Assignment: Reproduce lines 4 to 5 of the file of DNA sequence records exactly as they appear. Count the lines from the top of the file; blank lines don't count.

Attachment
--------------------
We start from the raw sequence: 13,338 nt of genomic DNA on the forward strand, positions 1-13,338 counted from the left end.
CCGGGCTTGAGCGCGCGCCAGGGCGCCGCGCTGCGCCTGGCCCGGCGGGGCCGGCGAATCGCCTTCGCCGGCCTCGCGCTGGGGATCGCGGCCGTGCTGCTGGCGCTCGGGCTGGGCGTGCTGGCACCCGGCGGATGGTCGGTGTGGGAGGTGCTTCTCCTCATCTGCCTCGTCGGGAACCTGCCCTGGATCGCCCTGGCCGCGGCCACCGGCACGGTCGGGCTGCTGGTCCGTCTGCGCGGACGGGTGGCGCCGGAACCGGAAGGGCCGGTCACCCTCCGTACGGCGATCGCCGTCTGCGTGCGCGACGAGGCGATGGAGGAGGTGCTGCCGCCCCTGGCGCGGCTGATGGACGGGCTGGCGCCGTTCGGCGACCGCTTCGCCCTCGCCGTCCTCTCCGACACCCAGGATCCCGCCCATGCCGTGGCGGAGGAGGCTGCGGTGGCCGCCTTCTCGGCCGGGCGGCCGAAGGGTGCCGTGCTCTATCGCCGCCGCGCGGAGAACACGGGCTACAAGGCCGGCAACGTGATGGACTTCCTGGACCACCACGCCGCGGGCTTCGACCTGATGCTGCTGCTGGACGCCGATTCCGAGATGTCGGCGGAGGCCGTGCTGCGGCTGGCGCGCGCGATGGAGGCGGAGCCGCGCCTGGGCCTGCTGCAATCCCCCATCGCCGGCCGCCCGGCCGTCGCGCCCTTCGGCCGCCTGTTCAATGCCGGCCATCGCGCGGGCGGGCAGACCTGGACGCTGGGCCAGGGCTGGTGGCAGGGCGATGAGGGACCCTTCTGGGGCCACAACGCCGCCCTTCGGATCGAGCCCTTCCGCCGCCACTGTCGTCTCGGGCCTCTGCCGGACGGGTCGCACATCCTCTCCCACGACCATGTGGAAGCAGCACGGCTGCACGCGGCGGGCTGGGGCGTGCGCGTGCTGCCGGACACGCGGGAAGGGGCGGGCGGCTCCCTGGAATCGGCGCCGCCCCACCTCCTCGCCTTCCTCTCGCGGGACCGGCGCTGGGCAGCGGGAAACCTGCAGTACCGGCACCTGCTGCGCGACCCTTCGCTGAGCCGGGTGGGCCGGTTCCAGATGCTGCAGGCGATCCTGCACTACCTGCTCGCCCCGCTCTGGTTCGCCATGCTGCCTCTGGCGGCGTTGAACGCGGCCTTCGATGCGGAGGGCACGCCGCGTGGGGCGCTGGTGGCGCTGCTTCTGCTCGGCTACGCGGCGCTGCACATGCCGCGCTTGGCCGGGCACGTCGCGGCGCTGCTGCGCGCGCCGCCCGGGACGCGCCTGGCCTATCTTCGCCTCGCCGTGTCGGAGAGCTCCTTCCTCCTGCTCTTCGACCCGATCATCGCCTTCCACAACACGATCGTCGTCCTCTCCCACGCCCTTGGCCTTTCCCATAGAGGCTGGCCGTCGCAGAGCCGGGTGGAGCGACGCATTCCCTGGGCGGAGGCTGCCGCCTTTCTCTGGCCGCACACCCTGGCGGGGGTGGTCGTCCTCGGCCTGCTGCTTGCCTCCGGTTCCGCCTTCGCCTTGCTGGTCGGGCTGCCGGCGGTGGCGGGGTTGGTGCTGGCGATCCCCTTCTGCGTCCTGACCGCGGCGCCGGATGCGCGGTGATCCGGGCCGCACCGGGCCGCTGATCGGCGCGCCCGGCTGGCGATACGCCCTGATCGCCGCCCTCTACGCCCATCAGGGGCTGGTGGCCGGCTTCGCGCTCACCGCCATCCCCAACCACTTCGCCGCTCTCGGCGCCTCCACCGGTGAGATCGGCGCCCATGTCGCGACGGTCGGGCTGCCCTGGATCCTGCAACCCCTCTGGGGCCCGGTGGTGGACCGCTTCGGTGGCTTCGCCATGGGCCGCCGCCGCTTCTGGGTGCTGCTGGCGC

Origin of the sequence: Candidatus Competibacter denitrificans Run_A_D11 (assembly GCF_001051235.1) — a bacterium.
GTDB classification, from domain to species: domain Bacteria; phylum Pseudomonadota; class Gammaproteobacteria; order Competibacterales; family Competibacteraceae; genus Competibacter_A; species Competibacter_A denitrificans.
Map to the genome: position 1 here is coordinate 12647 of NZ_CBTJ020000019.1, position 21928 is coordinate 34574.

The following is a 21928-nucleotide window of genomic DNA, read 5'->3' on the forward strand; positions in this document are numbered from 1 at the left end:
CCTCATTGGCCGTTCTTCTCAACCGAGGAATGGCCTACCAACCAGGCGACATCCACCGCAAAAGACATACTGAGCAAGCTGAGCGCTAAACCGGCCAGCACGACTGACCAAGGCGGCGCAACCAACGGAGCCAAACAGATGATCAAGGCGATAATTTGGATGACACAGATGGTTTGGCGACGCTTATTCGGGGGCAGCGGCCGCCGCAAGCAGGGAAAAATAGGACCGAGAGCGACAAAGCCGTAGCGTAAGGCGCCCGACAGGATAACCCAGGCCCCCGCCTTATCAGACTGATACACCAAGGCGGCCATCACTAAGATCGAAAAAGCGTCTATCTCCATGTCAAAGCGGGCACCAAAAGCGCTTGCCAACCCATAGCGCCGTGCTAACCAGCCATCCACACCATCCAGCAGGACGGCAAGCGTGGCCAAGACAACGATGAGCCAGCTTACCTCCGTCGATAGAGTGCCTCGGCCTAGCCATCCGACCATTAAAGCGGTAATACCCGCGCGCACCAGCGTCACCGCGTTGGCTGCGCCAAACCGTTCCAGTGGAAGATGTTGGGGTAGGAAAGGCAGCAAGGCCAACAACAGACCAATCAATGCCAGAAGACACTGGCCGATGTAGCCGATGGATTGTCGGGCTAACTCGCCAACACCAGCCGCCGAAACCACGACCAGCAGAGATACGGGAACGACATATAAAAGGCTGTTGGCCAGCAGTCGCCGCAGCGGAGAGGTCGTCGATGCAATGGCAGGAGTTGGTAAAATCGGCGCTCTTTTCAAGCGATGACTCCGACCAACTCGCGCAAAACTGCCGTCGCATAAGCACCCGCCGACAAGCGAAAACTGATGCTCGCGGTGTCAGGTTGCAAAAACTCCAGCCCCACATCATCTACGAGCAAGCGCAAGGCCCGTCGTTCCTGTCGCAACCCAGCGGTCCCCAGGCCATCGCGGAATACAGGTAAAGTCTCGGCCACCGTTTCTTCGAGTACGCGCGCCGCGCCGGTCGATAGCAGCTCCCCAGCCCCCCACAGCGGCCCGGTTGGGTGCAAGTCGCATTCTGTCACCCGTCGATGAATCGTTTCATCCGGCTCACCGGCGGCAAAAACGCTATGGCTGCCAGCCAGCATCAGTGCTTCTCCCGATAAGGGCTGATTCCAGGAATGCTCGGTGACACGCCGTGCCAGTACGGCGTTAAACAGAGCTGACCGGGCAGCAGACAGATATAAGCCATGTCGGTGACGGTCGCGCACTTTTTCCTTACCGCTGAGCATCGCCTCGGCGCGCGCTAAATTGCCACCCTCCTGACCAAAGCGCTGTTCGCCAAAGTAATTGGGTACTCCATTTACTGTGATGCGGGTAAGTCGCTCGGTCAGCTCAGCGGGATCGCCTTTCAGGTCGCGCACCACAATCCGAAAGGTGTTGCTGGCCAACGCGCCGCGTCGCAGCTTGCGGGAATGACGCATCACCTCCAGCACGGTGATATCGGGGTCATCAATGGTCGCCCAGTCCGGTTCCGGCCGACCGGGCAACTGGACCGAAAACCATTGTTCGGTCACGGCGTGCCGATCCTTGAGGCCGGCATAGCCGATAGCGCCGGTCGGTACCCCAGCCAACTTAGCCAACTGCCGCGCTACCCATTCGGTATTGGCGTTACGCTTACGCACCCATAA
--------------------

GTDB classification, from domain to species: domain Bacteria; phylum Pseudomonadota; class Gammaproteobacteria; order Competibacterales; family Competibacteraceae; genus Competibacter_A; species Competibacter_A denitrificans.
Map to the genome: position 1 here is coordinate 12647 of NZ_CBTJ020000019.1, position 21928 is coordinate 34574.